Contrary to the narrative, for the second straight offseason, the Mets offered Cespedes the most lucrative free agent deal.
Although it would also be nice to think that Cespedes loves the Mets and came back on a hometown discount, the truth of the matter is equally encouraging: in both 2015 and 2016 the Mets offered Cespedes the most-generous deal. That’s a good thing too, and credit where credit is due to the Mets front office.Last year, Cespedes turned down a five year, $110 million offer from the Washington Nationals in favor of a three year, $75 million offer from the Mets. The Mets deal was cleverly front-loaded, with an opt-out, as we suggested here just a few weeks before.
But as it turns out, the Mets deal was actually the most generous. The Nationals offer included deferrals of salary which, depending on how you calculated them, reduced the present value of the contract to somewhere in the neighborhood of $90 million.
We wrote here that Cespedes was wise to take the Mets offer, with an opt-out after one year, so that he could establish a higher value for himself, as 2015 was his first year as a superstar. With two good years under his belt, he could hit the free agent market in 2016 and get a bigger, better deal than he turned down from Washington while at the same time making his maximum possible salary in 2016. And that’s exactly what he did.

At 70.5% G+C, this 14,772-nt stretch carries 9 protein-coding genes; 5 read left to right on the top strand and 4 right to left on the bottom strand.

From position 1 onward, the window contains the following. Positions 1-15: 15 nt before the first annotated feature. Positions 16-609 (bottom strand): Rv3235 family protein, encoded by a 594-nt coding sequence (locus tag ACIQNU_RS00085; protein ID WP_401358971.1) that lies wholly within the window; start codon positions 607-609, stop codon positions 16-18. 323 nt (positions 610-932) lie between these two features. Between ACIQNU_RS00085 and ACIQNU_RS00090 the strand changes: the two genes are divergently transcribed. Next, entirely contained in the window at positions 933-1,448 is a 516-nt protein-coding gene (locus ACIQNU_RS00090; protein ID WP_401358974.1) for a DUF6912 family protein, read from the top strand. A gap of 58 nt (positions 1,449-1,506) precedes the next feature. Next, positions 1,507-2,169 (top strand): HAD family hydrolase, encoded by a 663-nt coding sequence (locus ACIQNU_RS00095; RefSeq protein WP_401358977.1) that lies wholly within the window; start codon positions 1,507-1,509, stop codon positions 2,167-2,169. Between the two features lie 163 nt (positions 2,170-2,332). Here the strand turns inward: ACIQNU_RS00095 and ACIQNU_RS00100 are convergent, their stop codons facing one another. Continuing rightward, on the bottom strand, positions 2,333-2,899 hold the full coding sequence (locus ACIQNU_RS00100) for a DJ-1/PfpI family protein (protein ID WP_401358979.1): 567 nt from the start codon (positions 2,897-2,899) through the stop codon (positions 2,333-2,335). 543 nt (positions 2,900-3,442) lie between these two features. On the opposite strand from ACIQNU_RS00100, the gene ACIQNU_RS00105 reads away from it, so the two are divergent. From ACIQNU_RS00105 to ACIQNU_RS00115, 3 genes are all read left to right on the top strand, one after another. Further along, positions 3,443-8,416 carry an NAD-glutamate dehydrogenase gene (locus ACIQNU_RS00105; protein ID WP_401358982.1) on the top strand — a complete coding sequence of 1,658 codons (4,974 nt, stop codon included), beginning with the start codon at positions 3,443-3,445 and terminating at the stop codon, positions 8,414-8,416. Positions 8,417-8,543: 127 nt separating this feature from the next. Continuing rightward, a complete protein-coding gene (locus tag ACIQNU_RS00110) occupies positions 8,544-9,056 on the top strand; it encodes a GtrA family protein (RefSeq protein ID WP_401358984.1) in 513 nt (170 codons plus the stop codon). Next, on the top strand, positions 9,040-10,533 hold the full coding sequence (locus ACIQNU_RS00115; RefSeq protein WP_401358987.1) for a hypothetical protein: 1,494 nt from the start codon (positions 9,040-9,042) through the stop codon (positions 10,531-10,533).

Now, instead of a deal with a net present value of $90 million, Cespedes has instead earned himself $27.5 million in 2015 plus $110 million over the next four years. That’s $137.5 million without any deferrals, or about 50% more than he would have otherwise earned.
Cespedes has made one final bet on himself, as well. By accepting a four year deal rather than pushing for a longer contract somewhere (with perhaps more guaranteed money but a lower average annual value) he’s betting that he will still be a productive major league player at age 35. For both Cespedes and the Mets sake, let’s hope he’s right again.